cod3r_ (2031620) | about 2 years ago | (#41770225)

Or what?

Re:Does this mean Linux wins? (0)

Anonymous Coward | about 2 years ago | (#41770627)

Linux won a long time ago. It already runs most supercomputers, most servers, most embedded systems (routers, tv's, etc), so becoming the #1 smart phone/tablet system is not only inevitable, but predictable. Won't stop the media from focusing almost all their attention on Apple though.

Microsoft is strong but slow (0)

Anonymous Coward | about 2 years ago | (#41770247)

The post is suggestive in that it sounds that android will replace windows.

It reminds me of these old settings where you see hundreds of secratery's behind a type writer.
This is what I think off with microsoft with it's solid setting in the businessplace, where you need to be productive, but they are not appealing to consuming part of the os. This is where various parties have jumped in like steam, spotify, pandora, youtube, etc however microsoft seems to be unable to capatilize in this market, like zune.

So what will happen faster? Windows gaining back the consumption part or android the business part. And you see both parties making attempts, with surface tables versus chromebooks. Microsoft can fight for a long time and I don't want to give up on them yet, however the rate of evolution with handheld devices regarding hardware and software seems to be at a much larger rate the microsoft is able to operate at.

Wow, stop the presses! um... (1)

TheSkepticalOptimist (898384) | about 2 years ago | (#41770449)

They do realize Microsoft is making a big push into phone and tablet markets?

Why do people consider Gartner a reliable source for stats? Its like: "Me sa say dat Windows no sella, me sa say Android sella more, me sa thinks no bombad changes for 4 years".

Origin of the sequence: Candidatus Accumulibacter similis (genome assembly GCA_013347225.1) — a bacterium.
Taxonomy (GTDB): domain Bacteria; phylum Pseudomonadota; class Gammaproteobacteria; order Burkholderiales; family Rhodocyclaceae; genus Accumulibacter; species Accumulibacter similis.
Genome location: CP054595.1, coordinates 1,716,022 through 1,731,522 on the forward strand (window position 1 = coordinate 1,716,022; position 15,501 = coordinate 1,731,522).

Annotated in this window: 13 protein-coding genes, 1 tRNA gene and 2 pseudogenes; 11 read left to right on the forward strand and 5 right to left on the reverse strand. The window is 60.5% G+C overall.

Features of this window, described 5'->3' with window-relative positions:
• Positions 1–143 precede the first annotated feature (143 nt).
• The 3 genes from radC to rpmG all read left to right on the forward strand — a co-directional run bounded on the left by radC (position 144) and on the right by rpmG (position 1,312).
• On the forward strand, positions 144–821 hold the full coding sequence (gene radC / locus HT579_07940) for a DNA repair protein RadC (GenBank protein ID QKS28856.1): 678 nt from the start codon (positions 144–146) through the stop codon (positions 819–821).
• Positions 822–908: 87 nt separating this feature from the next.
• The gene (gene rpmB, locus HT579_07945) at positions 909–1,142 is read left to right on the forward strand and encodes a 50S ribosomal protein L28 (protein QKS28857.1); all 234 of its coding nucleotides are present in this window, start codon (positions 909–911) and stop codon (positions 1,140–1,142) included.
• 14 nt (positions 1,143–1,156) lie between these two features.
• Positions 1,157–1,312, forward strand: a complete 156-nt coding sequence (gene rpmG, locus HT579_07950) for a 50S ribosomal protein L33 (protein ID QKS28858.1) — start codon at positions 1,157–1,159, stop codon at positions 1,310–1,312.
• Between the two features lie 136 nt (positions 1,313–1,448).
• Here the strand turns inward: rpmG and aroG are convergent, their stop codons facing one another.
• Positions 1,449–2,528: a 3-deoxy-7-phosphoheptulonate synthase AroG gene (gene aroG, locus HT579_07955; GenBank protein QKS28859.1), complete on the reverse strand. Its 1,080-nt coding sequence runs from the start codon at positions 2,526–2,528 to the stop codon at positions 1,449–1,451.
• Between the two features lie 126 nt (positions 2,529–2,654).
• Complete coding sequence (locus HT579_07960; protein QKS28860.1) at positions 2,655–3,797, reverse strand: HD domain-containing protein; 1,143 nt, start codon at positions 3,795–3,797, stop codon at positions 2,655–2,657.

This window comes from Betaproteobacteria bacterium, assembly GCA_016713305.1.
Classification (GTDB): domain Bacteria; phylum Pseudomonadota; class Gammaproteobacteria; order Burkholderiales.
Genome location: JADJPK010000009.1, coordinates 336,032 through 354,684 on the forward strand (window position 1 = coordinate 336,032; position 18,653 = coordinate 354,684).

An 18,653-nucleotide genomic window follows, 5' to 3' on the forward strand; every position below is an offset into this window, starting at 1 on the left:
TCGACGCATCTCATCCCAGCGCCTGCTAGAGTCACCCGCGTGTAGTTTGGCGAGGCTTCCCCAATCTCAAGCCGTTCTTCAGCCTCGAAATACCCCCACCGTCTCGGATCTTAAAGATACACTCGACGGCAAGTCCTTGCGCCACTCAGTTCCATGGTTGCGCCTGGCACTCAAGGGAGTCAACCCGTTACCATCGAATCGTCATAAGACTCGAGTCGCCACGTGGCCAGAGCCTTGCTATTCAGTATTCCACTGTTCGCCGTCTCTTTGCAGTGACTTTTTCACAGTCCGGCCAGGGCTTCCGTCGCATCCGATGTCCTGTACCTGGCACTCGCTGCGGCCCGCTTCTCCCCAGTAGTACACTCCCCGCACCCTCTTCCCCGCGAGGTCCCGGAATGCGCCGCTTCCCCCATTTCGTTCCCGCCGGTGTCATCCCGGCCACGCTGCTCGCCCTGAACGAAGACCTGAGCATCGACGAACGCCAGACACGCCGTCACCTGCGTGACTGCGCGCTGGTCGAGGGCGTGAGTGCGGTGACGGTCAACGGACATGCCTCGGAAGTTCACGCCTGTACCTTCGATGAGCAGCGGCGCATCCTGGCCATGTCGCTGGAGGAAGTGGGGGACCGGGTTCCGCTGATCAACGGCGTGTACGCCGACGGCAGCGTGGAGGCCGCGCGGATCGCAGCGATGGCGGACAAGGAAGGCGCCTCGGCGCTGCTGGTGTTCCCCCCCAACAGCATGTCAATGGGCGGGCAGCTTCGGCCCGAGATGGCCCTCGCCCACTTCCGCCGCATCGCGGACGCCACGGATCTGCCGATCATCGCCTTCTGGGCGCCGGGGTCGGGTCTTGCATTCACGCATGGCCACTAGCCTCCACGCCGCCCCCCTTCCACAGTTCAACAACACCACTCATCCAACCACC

Yes, I think the people of Gartner are retarded Gungans.

Re:Wow, stop the presses! um... (1)

narcc (412956) | about 2 years ago | (#41771579)

Yes, I think the people of Gartner are retarded Gungans.

What are these Gungans that you speak of? There were no such monsters shitting all over a beloved franchise. You must have imagined them as being part of three movies that don't exist.

And high speed rail will surpass flights... (0)

Anonymous Coward | about 2 years ago | (#41770589)

Seriously, guys. These 2 operating systems are not for the same purpose. One is for mobile media consumption devices and the other one is for producing more so than it is for consuming. It is a stupid comparison. Yes, there are more consumers than producers.

That's nothing (0)

Anonymous Coward | about 2 years ago | (#41771041)

Over 500 million Symbian devices were sold by Nokia. This, they traded for a few million WP 7.5 devices. Talk about a massive shift. Still, no OS has ever been deployed as widely as Nokia's S40, which has shipped in over 1,5 billion devices..